I wake up with the guard yelling at all of us to get the fuck up and in line! We slowly come to our feet, some faster than others. We are lead into an elevator and told to look at the back wall. A few of us turn around. Some of us are still drunk so they are laughing. The guards yell louder. We stop laughing. Eventually we are led into another cell with bunk beds. We are handed two blankets. Güerro gets the top bunk bed and I get the lower one, which is what I would have preferred anyway. Most of us go to sleep right away.
One by one the next morning they call us either to let us go or to say that we have visitors. I have none.
We are at the bar. Robert keeps telling me the bartender is checking me out, that she likes me. I can’t tell. Her name is Gypsy and she is tall, brunette, pretty with high cheek bones and sincere-appearing eyes. She calls me Che because of my tattoo. He’s lying, but encouraging me to at least try, to get laid, get my dick sucked, get my mind away from things. But, you cannot hit on bartenders. It’s impossible. We continue drinking. I draw a hammer and sickle on a bar coaster.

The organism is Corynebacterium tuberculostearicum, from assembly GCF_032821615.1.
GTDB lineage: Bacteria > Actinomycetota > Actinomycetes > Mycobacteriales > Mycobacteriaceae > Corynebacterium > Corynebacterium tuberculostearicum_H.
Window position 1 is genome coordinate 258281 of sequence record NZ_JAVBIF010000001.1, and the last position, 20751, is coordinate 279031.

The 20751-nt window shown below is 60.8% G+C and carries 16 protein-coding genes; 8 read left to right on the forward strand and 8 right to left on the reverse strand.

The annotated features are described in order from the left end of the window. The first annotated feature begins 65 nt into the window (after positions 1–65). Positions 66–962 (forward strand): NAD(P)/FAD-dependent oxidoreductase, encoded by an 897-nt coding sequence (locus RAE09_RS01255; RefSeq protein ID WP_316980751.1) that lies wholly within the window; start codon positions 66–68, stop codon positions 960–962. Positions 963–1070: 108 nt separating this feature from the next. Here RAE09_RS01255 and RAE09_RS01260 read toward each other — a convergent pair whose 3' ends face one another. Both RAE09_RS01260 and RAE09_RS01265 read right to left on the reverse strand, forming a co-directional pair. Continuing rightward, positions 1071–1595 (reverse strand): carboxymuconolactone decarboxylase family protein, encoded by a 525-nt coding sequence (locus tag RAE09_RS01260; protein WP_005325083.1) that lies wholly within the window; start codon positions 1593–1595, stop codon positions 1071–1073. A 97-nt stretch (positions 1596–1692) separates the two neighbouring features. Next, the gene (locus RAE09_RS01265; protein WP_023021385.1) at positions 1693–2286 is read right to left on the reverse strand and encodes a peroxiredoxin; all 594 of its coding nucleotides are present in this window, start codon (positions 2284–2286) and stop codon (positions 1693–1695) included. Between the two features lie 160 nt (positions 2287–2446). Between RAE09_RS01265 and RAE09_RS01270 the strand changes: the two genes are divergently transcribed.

There is now some girl laying flat on her back on the bar counter. Sirens go off somewhere outside. Robert asks if I’m ok. I tell him yes, and I think I am. But when you’re drunk it’s hard to determine what you’re actually thinking and what you think you’re thinking. Realities overlap; interpreted, objective, internalized blurry externalities.
In County Jail, everyone has to be medically evaluated and X-rayed. They ask a series of questions. Most of them are easy; are you allergic to any medication? No. Do you feel like hurting yourself or someone else? No. Are you depressed? No (but, truthfully, yes, everyone is; if you’re in jail and not depressed, you are a psychopath). Most of these are a simple no. I, however, slipped.
“Have you ever been in a mental institution?”
“I’m sorry. Was that a ‘yes?’”
“Well, yea, but that was eight or nine years ago.”
“Why were you in there?”
“Well, I was depressed.”
Girls, Guns & Hot Rods:
by Jami Beck